24 Following

Skinny Dipping Into Books

I like the rain. I want to have a spring bookworming rain party full out with wellies—but not those Hunter Boots; absolutely not—, with yummy airy things like puffed pastries, meringues, mini fluffy cheese cakes, mousse dessert, macaroon, biscuits, crepe, and Earl Grey tea, definitely Earl Grey tea.  and Tillandsia. We'd have lots of "air plants". Lots! And We'd read, but not anything structured. We'd bring books, trade books, read out-loud, pass books around between sentences and paragraphs. We'd leave with books we hadn't discovered.


I like books like I like my Jazz; euphoric, dangerous, occasionally a bit manic, sorrowful, bleak, raging, mood-incongruent, mournful, unforgivingly ragged, symbolic in a quiet way, warm apple pie for the soul. Give me a Plath style. Yōko Ogawa, M. Roach,

Criteria: Not rated on likability of characters. Not objective. I like Moxie Soda; chances are you don't.

time spent in that before bed reading slot:

5-until blurry eye 4-Later than I intended, but I still kept to my extended, extended reading time 3-I really should have been to bed an hour ago  2-customary 30 minutes. 1-book. side table. eyes closed.

How are common themes handled?

5-With an aesthetic that repurposes everyday themes into something fresh. Think of Hole Celebrity Skin covered by Cat Power  4-there is a comfortable air of familiarly.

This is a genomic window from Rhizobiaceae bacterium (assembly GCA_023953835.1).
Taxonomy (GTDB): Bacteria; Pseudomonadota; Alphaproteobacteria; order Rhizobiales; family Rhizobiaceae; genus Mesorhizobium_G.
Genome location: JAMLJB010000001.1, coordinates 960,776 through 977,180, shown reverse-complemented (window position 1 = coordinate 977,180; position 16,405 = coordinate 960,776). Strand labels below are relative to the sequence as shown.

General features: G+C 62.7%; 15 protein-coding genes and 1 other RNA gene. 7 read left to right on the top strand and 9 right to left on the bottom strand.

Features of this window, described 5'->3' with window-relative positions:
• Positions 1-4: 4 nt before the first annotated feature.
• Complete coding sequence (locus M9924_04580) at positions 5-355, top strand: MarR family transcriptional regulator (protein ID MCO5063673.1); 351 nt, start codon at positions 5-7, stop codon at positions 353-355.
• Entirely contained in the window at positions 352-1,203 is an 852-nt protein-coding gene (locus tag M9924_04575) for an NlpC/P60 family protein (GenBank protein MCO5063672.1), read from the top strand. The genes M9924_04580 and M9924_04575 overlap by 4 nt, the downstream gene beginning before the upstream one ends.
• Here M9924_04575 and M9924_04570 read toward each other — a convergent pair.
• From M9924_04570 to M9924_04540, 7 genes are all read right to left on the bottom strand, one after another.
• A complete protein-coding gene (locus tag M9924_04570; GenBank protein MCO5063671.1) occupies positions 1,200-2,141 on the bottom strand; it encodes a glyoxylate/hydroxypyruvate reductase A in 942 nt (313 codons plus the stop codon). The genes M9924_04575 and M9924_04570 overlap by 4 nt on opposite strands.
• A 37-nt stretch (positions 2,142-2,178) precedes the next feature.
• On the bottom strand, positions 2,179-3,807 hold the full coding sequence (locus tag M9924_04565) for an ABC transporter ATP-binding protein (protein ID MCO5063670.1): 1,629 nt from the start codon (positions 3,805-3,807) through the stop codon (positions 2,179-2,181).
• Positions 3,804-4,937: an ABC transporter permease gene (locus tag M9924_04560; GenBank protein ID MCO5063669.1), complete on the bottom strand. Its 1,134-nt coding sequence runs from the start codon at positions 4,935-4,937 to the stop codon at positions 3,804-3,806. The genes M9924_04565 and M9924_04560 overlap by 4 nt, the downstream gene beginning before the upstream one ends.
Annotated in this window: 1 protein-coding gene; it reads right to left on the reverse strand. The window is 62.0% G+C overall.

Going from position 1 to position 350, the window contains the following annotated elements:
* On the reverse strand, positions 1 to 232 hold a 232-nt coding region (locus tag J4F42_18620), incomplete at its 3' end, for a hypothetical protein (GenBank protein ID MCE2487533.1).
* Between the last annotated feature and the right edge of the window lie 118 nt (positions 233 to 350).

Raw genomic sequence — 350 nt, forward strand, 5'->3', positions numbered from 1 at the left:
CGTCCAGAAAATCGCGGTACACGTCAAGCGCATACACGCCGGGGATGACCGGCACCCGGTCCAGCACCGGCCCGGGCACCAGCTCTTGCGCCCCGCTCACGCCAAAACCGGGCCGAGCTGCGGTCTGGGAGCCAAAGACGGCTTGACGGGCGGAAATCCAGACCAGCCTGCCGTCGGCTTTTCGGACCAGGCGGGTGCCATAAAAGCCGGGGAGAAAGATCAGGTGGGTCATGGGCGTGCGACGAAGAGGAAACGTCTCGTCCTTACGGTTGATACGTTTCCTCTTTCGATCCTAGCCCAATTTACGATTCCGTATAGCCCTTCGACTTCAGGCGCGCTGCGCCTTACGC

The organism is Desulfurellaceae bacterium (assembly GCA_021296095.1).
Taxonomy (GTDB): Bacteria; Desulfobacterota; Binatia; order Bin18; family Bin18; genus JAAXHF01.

3-Deja Vu 2. No deviation from its mates  1. Devastatingly trite, redundant, and stale.

Where would you keep it post-reading?

5-Next to my bed.  4-it's the center piece of my favorite bookshelf 3. On my other favorite bookshelf, but it's a bit dusty over their 2-Great cheap bookends 1-It never made it out of the box marked 'moving'.

Emotional response-

5- Where is my teddy bear? Emotional-hangover 4- If I wasn't so emotionally stunted I'd cry.
3. Did James Cameron co-wrote this? Artfully contrived. 
2- calculative emotional manipulation. This was literally written by James Cameron.1- I…feel…..nothing.

Mechanics (plot structure, voice, presentation, word choice, sentence structure, characters, writing style, pacing, and consistency):

5-Chanel 4-Prada 3-J-Crew 2-Gap 1-Old Navy

Currently reading

The Complete Stories
Flannery O'Connor
I am No One You Know
Joyce Carol Oates
Unclean Jobs for Women and Girls
Alissa Nutting, Alissa Nutting

What A sad, lonely ride!

Lungs Full of Noise - Tessa Mellas

NETGALLEY give away!!!




First, what a freaking amazing cover!

I can't decide if I would associate these gems with Salvador Dalí or Degas. They demonstrate a writer skilled in the style of surrealism, but they capture the human sorrows in shades of obscure moments that take time to comprehend, but  eventually raise the most human of emotions; sadness.

Each have elements of the ghastly, the dark and the whimsical. The stories are dreamlike in a distant elusive way. You can clearly identify with the larger themes of lost and sorrow, but it takes a careful mind and patience to notice the depth of each; the shrouded complexities that lay hidden. In fact the little delicate whispers hidden under a ridged exterior hit you harder than the overall subject matter. Pay close attention.

subject matter is sweeping, but anchored in a common over-arching theme.

A story about divorce that was crowded with the vulgarity of defense mechanisms that one only reserves for the most life shattering crises, is shattered and pierced to reveal the remanence of love. Another about the disappointments that lie beneath eager attempt to conform, and the outcome you surely perceived would happen, but pushed from your mind.